Seriously? I am sure setting up the craft table pays better than catering a party at my home, but it is a job that lasts 2 months and is then gone. Ditto everything else on the production. And I am sick of the “shines on the world stage thing.” Who cares? And is this really even true? The movie Chicago was filmed in Toronto — did everyone who watched Chicago suddenly want to go to Toronto? The TV animated series Archer gets a big subsidy from the state of Georgia. Have they even mentioned Georgia in the series? Given the tone of the show, would they even want to be mentioned?
When government subsidizes an industry, it is explicitly saying that resources are better and more productively invested in the subsidized industry than in other industries in which the money would have been spent in a free market. Does the author really have evidence that the money I would have spent to improve the campgrounds we operate in Arizona is better taken from me and spent to get a Hollywood movie shot here instead? Which investment will still be here 6 months from now?
August 8, 2014
If you listen to big government fans, you’ll often hear how much better it is for the economy for the government to spend money — much better than letting the taxpayers spend that money themselves — because the government is able to get a much higher “multiple” for every dollar that it spends. The “Cash for Clunkers” story may support that theory, but only if you reverse the sign: the program may have been more economically helpful to the auto makers and the taxpayers if they’d just piled up a few billion bank notes and set them on fire. The program ran for two months, and the government doled out $3 billion in subsidies to new car buyers (their old cars were destroyed). The new car owners benefitted, although it seems to merely have brought forward intended new car purchases in most cases, and the auto makers seemed to benefit by moving out a lot of unsold inventory.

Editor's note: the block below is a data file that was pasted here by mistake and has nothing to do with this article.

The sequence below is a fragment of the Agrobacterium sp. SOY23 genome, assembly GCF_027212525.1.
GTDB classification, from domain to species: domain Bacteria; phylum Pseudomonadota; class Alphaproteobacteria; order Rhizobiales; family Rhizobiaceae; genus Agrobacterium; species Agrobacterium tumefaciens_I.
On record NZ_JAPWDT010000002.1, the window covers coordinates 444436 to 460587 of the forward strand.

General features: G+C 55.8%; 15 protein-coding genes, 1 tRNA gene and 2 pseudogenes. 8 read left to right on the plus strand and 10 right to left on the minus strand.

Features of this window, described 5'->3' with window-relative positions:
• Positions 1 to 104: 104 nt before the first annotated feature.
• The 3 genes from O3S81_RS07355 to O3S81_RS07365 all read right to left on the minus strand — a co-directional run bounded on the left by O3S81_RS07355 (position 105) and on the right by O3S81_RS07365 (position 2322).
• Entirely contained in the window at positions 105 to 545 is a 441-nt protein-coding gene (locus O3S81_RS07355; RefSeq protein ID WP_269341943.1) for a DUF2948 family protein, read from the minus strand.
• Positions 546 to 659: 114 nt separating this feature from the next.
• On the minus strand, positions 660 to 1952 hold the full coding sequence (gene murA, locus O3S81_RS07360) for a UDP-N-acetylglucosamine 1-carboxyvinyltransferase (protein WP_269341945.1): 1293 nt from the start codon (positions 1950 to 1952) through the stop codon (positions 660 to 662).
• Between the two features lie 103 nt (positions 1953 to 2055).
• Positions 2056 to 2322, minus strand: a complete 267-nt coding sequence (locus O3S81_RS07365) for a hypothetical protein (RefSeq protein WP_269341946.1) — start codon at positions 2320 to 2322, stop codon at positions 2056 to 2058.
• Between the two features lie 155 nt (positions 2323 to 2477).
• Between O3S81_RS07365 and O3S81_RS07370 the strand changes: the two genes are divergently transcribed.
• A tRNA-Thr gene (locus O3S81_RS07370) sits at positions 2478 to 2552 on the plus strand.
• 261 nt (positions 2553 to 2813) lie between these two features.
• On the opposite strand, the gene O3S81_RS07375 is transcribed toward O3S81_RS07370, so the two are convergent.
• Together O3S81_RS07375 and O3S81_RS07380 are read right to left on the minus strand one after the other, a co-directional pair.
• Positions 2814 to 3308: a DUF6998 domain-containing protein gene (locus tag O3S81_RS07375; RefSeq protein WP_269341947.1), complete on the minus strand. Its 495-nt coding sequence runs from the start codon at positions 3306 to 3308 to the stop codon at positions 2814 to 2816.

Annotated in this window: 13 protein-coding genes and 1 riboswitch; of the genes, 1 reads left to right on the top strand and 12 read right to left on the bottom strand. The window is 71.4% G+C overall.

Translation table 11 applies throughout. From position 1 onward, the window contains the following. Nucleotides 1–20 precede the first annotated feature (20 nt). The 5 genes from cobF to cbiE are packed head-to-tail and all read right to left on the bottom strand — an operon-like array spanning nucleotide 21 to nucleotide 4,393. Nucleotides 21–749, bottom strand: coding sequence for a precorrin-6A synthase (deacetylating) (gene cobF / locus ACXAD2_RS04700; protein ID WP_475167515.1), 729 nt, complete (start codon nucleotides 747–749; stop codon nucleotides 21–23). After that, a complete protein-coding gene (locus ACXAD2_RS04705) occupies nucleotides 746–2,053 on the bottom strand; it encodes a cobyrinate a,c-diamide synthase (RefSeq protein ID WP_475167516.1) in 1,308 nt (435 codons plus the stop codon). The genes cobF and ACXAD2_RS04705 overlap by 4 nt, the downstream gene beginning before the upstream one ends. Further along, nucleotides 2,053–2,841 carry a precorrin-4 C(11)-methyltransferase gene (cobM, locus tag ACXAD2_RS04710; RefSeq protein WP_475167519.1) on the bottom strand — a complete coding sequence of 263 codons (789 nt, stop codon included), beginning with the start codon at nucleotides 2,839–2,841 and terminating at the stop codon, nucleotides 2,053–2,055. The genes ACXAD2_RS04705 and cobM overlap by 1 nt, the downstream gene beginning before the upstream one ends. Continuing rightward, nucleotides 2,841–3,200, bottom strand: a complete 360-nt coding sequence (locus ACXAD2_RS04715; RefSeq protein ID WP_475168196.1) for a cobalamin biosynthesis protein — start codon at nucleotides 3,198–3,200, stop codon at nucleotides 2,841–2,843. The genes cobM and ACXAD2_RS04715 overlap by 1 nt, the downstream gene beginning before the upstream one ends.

However, a new National Bureau of Economic Research working paper shows that the program actually ended up costing the auto makers between $2.6 and $4 billion. Coyote Blog quotes the WSJ‘s summary:
The irony is that the goals were to help Detroit through the recession by subsidizing sales and to please the green lobby by putting more fuel-efficient cars on the road. By pulling forward purchases that consumers would make later anyway, the Obama Administration also hoped to add to GDP. Christina Romer, then chair of the Council of Economic Advisers, called Cash for Clunkers “very nearly the best possible countercyclical fiscal policy in an economy suffering from temporarily low aggregate demand.”
The A&M economists had the elegant idea of comparing the buying behavior of Texas drivers who owned cars that barely qualified for cash (those that got 18 miles per gallon of gas or less) and those that barely did not (19 mph). Using state DMV sales records, this counterfactual allowed them to isolate the effects of the Cash for Clunkers incentives and show what would have happened without the program.